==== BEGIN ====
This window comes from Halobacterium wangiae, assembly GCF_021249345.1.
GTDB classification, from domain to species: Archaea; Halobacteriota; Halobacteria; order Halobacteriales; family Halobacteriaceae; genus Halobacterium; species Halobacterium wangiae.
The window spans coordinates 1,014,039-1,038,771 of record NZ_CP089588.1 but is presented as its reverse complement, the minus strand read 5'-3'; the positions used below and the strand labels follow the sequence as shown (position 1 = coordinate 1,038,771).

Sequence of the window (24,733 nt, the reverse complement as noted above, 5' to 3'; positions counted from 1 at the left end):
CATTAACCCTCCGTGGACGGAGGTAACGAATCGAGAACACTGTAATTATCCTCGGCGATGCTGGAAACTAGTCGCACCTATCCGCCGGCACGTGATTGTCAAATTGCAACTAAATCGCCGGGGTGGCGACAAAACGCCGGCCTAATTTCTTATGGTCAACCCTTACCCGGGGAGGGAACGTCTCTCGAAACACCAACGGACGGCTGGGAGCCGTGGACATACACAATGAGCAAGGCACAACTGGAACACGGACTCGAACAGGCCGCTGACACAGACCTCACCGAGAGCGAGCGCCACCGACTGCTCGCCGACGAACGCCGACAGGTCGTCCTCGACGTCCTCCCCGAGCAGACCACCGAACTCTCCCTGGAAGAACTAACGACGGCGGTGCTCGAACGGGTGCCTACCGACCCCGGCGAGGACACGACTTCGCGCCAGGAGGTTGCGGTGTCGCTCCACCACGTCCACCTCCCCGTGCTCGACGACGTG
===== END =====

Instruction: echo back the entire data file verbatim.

This window comes from Halobacterium wangiae, assembly GCF_021249345.1.
GTDB classification, from domain to species: Archaea; Halobacteriota; Halobacteria; order Halobacteriales; family Halobacteriaceae; genus Halobacterium; species Halobacterium wangiae.
The window spans coordinates 1,014,039-1,038,771 of record NZ_CP089588.1 but is presented as its reverse complement, the minus strand read 5'-3'; the positions used below and the strand labels follow the sequence as shown (position 1 = coordinate 1,038,771).

Sequence of the window (24,733 nt, the reverse complement as noted above, 5' to 3'; positions counted from 1 at the left end):
CATTAACCCTCCGTGGACGGAGGTAACGAATCGAGAACACTGTAATTATCCTCGGCGATGCTGGAAACTAGTCGCACCTATCCGCCGGCACGTGATTGTCAAATTGCAACTAAATCGCCGGGGTGGCGACAAAACGCCGGCCTAATTTCTTATGGTCAACCCTTACCCGGGGAGGGAACGTCTCTCGAAACACCAACGGACGGCTGGGAGCCGTGGACATACACAATGAGCAAGGCACAACTGGAACACGGACTCGAACAGGCCGCTGACACAGACCTCACCGAGAGCGAGCGCCACCGACTGCTCGCCGACGAACGCCGACAGGTCGTCCTCGACGTCCTCCCCGAGCAGACCACCGAACTCTCCCTGGAAGAACTAACGACGGCGGTGCTCGAACGGGTGCCTACCGACCCCGGCGAGGACACGACTTCGCGCCAGGAGGTTGCGGTGTCGCTCCACCACGTCCACCTCCCCGTGCTCGACGACGTG